About 79% of clinical trial participants experienced measurable improvement after receiving experimental, CRISPR-based gene editing that is designed to fix a rare form of blindness, according to a paper published today in the New England Journal of Medicine.

"This trial shows CRISPR gene editing has exciting potential to treat inherited retinal degeneration," said Mark Pennesi, M.D., Ph.D., a corresponding author on the paper, an ophthalmologist and Oregon Health & Science University's lead scientist for the Phase 1/2 BRILLIANCE trial. "There is nothing more rewarding to a physician than hearing a patient describe how their vision has improved after a treatment. One of our trial participants has shared several examples, including being able to find their phone after misplacing it and knowing that their coffee machine is working by seeing its small lights.

"While these types of tasks might seem trivial to those who are normally sighted, such improvements can have a huge impact on quality of life for those with low vision."

The BRILLIANCE trial evaluated the safety and effectiveness of EDIT-101, an experimental gene editing treatment developed by Editas Medicine that uses CRISPR technology. The experimental treatment was designed to edit a mutation in the CEP290 gene, which provides instructions to create a protein that is critical for sight.

People with this gene mutation have a rare condition that is commonly called Leber Congenital Amaurosis, or LCA, Type 10, for which there is currently no Food and Drug Administration-approved treatment. LCA’s various types occur in about 2 or 3 out of 100,000 newborns.

The OHSU Casey Eye Institute treated the trial's first participant in early 2020. That procedure also marked the first time that CRISPR had been used to edit genes within the human body, called in vivo gene editing.

The new paper describes the study's findings through February 2023 and details how the trial's 14 participants - 12 adults and two children - responded to receiving EDIT-101 in one eye. Key results include:

  • 11 participants, about 79%, showed improvement in at least one of four measured outcomes.
  • 6 participants, about 43%, showed improvement in two or more outcomes.
  • 6 participants, about 43%, reported improved vision-related quality of life.
  • 4 participants, about 29%, had clinically meaningful improvement in visual acuity, or how well they could identify objects or letters on a chart.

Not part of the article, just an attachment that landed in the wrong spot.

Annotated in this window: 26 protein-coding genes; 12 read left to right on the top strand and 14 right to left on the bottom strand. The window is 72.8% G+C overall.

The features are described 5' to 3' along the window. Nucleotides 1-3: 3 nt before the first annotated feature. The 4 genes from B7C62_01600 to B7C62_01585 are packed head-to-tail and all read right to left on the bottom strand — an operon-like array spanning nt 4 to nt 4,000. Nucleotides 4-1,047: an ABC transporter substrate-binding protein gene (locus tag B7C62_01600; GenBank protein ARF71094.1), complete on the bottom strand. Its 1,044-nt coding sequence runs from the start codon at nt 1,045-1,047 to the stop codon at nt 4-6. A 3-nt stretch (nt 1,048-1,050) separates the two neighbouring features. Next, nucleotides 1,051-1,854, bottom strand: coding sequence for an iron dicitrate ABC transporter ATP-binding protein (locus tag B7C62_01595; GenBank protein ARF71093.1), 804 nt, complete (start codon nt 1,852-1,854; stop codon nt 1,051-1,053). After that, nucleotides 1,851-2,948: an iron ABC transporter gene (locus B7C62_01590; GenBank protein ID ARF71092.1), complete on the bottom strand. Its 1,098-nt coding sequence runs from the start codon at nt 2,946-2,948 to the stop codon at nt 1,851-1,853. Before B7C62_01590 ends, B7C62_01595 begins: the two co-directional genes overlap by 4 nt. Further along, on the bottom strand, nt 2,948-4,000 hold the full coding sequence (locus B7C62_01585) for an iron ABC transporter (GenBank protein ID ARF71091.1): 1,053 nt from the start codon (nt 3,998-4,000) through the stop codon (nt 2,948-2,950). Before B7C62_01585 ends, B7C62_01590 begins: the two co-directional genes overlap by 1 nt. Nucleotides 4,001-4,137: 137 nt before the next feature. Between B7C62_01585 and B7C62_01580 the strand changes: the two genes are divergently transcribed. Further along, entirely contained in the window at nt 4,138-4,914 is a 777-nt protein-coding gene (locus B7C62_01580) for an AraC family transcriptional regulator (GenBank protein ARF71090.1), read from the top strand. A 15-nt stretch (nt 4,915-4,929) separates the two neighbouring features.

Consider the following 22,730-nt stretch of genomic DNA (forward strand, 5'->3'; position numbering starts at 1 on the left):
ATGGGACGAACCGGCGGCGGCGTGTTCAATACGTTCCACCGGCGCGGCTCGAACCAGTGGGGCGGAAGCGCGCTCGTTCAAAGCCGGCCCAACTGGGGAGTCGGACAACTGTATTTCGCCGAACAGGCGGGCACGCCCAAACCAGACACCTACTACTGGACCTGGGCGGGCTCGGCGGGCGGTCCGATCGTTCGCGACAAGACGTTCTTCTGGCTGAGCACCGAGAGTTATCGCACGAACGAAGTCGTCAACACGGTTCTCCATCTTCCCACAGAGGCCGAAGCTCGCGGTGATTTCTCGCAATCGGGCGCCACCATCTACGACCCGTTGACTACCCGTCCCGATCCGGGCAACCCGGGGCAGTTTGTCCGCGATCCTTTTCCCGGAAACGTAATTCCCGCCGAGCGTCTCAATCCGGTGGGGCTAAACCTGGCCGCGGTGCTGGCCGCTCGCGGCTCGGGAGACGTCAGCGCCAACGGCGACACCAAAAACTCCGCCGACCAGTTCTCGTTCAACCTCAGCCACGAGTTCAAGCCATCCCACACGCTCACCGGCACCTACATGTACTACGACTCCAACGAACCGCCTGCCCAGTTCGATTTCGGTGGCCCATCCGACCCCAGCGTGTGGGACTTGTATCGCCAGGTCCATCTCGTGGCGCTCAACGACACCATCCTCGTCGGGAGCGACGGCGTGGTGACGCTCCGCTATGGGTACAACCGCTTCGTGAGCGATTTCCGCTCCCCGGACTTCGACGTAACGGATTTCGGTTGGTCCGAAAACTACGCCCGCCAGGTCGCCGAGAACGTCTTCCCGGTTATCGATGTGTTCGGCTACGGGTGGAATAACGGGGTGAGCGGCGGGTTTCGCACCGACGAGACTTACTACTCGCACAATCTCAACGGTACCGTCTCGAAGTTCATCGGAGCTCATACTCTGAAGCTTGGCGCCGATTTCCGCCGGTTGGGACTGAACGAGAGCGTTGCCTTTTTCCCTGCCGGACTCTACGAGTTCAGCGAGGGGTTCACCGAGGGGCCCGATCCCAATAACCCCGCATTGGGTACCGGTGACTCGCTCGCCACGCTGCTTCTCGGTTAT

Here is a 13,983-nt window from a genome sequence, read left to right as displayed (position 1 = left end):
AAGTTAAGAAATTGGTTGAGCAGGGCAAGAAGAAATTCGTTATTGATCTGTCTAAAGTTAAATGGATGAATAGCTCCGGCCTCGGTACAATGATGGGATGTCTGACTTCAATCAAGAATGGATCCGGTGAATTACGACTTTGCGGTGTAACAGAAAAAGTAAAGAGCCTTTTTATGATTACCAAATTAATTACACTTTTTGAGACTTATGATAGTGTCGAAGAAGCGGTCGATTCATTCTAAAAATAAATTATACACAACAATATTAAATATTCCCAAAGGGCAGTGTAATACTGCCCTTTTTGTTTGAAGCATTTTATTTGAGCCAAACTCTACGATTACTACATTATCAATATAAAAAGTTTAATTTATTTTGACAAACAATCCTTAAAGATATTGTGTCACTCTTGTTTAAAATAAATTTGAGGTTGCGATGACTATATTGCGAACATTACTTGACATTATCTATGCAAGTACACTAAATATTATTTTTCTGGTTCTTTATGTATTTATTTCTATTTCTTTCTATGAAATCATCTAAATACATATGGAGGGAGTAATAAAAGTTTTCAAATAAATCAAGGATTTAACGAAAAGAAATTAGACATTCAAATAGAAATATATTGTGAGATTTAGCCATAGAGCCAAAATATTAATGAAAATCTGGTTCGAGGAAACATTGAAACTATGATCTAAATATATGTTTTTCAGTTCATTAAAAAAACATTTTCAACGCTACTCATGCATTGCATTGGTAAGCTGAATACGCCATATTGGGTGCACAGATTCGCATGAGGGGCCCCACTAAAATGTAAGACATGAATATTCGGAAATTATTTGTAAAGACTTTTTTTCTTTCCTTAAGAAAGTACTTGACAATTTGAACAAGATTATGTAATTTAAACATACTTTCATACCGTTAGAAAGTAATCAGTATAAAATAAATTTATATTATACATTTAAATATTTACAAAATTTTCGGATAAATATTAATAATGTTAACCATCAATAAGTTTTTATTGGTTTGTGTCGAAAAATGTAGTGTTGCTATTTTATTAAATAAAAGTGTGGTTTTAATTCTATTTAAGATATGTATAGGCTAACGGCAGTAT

• There were no serious adverse events related to the treatment.
  • Most adverse events were mild or moderate, and all have since been resolved.

Four specific outcomes were used to evaluate the experimental treatment's effectiveness:

  • Visual acuity
  • How well participants saw colored points of light while looking into a specialized device, which scientists call a full-field test
  • How well participants navigated a research maze with physical objects and varying amounts of light
  • How much participants reported experiencing improved quality of life

In November 2022, trial sponsor Editas Medicine announced that it was pausing the trial's enrollment and would seek another partner to continue the experimental therapy's development. Pennesi and colleagues are exploring working with other commercial partners to conduct additional trials, in collaboration with Editas. The researchers hope future studies can examine ideal dosing, whether a treatment effect is more pronounced in certain age groups such as younger patients, and include refined endpoints to measure impacts on activities of daily living.

"This research demonstrates that CRISPR gene therapy for inherited vision loss is worth continued pursuit in research and clinical trials," said Mass Eye & Ear ophthalmologist Eric Pierce, M.D., Ph.D., who is also a corresponding author. "While more research is needed to determine who may benefit most, we consider the early results promising. To hear from several participants how thrilled they were that they could finally see the food on their plates - that is a big deal. These were individuals who could not read any lines on an eye chart and who had no treatment options, which is the unfortunate reality for most people with inherited retinal disorders."

"Our patients are the first congenitally blind children to be treated with gene editing, which significantly improved their daytime vision,' said the paper's third corresponding author, Tomas S. Aleman, M.D., a pediatric ophthalmologist at the Children's Hospital of Philadelphia and the University of Pennsylvania's Scheie Eye Institute. "Our hope is that the study will pave the road for treatments of younger children with similar conditions and further improvements in vision. This trial represents a landmark in the treatment of genetic disease, in specific genetic blindness, by offering important alternative treatment when traditional forms of therapy, such as gene augmentation, are not an option."

"The results from the BRILLIANCE trial provide proof of concept and important learnings for the development of new and innovative medicines for inherited retinal diseases. We've demonstrated that we can safely deliver a CRISPR-based gene editing therapeutic to the retina and have clinically meaningful outcomes," said Editas Medicine Chief Medical Officer Baisong Mei, M.D., Ph.D.

The OHSU Casey Eye Institute is one of five clinical sites that recruited participants for the trial. The other sites are: Bascom Palmer Eye Institute in Miami, Florida; Mass Eye and Ear in Boston, Massachusetts; Scheie Eye Institute at the University of Pennsylvania and Children’s Hospital of Philadelphia; and Kellogg Eye Center in Ann Arbor, Michigan.

Pierce EA, Aleman TS, Jayasundera KT, Ashimatey BS, Kim K, Rashid A, Jaskolka MC, Myers RL, Lam BL, Bailey ST, Comander JI, Lauer AK, Maguire AM, Pennesi ME.
Gene Editing for CEP290-Associated Retinal Degeneration.
N Engl J Med. 2024 May 6. doi: 10.1056/NEJMoa2309915